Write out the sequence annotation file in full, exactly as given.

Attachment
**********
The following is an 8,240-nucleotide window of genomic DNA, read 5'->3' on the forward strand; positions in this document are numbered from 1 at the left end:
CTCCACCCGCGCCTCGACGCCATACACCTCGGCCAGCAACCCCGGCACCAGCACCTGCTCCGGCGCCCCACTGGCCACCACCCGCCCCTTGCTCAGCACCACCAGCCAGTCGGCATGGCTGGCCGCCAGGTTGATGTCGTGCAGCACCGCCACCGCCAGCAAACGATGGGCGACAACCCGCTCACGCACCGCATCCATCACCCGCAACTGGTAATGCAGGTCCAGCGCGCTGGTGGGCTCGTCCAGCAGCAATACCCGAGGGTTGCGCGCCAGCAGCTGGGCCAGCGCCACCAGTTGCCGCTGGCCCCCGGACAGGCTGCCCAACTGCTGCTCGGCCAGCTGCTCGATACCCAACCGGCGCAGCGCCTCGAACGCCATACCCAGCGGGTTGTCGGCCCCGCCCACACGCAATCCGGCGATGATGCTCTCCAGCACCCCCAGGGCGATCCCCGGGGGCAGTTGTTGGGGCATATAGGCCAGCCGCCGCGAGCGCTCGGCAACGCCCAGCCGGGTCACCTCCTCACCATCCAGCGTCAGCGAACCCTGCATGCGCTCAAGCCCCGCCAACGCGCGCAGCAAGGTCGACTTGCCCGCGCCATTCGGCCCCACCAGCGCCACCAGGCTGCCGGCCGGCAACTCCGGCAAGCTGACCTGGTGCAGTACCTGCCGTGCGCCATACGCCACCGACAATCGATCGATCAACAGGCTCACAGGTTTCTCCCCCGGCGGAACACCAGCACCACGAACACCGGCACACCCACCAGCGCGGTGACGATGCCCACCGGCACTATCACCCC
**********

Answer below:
The following is an 8,240-nucleotide window of genomic DNA, read 5'->3' on the forward strand; positions in this document are numbered from 1 at the left end:
CTCCACCCGCGCCTCGACGCCATACACCTCGGCCAGCAACCCCGGCACCAGCACCTGCTCCGGCGCCCCACTGGCCACCACCCGCCCCTTGCTCAGCACCACCAGCCAGTCGGCATGGCTGGCCGCCAGGTTGATGTCGTGCAGCACCGCCACCGCCAGCAAACGATGGGCGACAACCCGCTCACGCACCGCATCCATCACCCGCAACTGGTAATGCAGGTCCAGCGCGCTGGTGGGCTCGTCCAGCAGCAATACCCGAGGGTTGCGCGCCAGCAGCTGGGCCAGCGCCACCAGTTGCCGCTGGCCCCCGGACAGGCTGCCCAACTGCTGCTCGGCCAGCTGCTCGATACCCAACCGGCGCAGCGCCTCGAACGCCATACCCAGCGGGTTGTCGGCCCCGCCCACACGCAATCCGGCGATGATGCTCTCCAGCACCCCCAGGGCGATCCCCGGGGGCAGTTGTTGGGGCATATAGGCCAGCCGCCGCGAGCGCTCGGCAACGCCCAGCCGGGTCACCTCCTCACCATCCAGCGTCAGCGAACCCTGCATGCGCTCAAGCCCCGCCAACGCGCGCAGCAAGGTCGACTTGCCCGCGCCATTCGGCCCCACCAGCGCCACCAGGCTGCCGGCCGGCAACTCCGGCAAGCTGACCTGGTGCAGTACCTGCCGTGCGCCATACGCCACCGACAATCGATCGATCAACAGGCTCACAGGTTTCTCCCCCGGCGGAACACCAGCACCACGAACACCGGCACACCCACCAGCGCGGTGACGATGCCCACCGGCACTATCACCCC